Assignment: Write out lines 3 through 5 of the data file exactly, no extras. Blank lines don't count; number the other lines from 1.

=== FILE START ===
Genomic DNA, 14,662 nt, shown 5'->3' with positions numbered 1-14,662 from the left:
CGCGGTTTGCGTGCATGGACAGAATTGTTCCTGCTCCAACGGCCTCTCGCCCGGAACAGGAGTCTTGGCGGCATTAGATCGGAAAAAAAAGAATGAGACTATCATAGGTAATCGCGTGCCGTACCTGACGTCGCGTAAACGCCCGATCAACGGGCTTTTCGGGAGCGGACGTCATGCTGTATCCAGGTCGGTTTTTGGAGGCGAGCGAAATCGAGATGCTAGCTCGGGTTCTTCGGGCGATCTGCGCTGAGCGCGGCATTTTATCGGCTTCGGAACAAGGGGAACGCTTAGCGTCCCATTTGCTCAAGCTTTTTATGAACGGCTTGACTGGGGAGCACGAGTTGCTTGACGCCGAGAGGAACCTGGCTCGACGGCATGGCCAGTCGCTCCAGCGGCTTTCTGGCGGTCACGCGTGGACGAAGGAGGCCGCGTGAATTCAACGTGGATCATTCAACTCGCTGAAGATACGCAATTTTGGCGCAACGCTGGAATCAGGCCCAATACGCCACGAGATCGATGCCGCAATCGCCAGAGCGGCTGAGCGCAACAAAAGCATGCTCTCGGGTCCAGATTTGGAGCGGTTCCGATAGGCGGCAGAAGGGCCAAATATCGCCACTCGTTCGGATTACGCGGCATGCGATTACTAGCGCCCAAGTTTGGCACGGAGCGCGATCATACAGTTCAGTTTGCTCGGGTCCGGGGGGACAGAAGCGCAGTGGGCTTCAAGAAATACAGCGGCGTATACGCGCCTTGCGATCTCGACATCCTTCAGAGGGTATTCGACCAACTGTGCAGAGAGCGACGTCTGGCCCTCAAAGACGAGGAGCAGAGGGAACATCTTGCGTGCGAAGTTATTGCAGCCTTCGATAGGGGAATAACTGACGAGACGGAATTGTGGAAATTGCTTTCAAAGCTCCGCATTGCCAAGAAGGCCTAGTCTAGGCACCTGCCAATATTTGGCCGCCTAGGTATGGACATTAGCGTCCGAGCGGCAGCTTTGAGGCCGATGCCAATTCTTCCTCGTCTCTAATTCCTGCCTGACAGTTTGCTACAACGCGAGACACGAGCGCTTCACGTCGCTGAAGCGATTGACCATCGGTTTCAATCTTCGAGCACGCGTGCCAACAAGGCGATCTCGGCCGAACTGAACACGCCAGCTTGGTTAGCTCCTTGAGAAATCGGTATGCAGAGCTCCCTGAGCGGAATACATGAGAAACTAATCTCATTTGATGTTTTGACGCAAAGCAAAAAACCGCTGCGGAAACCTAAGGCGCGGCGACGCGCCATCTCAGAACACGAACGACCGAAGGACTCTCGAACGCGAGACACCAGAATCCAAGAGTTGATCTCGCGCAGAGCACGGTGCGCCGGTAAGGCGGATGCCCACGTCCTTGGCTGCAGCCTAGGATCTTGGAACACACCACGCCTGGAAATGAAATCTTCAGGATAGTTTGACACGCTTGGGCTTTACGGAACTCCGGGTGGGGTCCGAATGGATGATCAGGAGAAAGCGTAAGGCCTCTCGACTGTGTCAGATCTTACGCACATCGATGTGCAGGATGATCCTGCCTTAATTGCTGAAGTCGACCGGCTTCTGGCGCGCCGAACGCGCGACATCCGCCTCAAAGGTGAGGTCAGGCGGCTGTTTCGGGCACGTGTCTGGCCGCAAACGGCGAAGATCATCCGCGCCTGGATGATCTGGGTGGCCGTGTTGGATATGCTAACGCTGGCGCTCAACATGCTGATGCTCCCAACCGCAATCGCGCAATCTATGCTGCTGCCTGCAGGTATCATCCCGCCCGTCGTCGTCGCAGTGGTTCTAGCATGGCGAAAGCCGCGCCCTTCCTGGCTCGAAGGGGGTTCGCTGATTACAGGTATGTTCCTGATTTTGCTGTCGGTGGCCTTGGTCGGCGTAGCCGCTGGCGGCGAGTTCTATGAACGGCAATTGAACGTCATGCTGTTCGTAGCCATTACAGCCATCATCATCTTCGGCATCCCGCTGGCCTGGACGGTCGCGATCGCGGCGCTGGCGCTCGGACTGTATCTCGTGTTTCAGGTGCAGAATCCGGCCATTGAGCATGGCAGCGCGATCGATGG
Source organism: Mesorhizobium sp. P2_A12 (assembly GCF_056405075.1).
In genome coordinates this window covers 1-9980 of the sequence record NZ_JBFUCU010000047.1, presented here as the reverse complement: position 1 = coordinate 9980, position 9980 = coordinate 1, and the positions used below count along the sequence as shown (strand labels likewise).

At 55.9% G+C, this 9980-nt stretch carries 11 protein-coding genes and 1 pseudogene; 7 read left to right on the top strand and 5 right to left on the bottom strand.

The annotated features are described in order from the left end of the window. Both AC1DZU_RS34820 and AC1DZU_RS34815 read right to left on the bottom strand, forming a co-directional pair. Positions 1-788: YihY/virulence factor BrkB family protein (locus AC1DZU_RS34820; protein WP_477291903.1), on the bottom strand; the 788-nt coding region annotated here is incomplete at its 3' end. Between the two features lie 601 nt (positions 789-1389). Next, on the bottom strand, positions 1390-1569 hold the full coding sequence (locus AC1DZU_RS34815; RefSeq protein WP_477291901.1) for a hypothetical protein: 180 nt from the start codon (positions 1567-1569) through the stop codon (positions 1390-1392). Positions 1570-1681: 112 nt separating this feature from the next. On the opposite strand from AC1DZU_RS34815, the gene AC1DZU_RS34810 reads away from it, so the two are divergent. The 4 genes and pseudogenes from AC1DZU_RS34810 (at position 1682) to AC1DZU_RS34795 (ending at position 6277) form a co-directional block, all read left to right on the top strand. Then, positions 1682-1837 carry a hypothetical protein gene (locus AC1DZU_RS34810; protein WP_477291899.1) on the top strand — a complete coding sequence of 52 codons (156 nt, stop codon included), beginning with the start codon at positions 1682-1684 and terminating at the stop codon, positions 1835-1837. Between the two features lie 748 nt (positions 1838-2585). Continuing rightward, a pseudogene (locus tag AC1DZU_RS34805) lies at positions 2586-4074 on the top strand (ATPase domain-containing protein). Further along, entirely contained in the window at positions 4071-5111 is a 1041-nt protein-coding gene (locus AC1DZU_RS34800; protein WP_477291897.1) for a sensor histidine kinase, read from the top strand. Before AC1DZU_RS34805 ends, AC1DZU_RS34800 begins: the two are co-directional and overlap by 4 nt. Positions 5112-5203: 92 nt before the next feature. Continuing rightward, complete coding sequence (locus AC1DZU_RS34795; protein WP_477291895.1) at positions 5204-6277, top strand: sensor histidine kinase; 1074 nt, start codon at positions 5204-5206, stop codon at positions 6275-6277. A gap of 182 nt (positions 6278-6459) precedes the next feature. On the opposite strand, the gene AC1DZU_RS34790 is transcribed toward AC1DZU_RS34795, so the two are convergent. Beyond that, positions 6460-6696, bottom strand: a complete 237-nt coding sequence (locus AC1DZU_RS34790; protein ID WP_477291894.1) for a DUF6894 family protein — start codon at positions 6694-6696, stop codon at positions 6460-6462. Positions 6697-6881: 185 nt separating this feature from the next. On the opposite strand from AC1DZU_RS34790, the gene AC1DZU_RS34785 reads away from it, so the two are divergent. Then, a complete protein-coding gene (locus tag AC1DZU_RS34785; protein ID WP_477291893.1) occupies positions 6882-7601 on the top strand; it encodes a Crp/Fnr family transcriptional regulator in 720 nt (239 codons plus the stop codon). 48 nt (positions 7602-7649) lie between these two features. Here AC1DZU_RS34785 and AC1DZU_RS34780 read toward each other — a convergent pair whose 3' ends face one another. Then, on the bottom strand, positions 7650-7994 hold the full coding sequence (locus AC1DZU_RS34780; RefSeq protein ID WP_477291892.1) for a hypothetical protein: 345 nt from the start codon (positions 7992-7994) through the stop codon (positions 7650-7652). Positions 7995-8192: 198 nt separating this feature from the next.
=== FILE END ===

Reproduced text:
Source organism: Mesorhizobium sp. P2_A12 (assembly GCF_056405075.1).
In genome coordinates this window covers 1-9980 of the sequence record NZ_JBFUCU010000047.1, presented here as the reverse complement: position 1 = coordinate 9980, position 9980 = coordinate 1, and the positions used below count along the sequence as shown (strand labels likewise).

At 55.9% G+C, this 9980-nt stretch carries 11 protein-coding genes and 1 pseudogene; 7 read left to right on the top strand and 5 right to left on the bottom strand.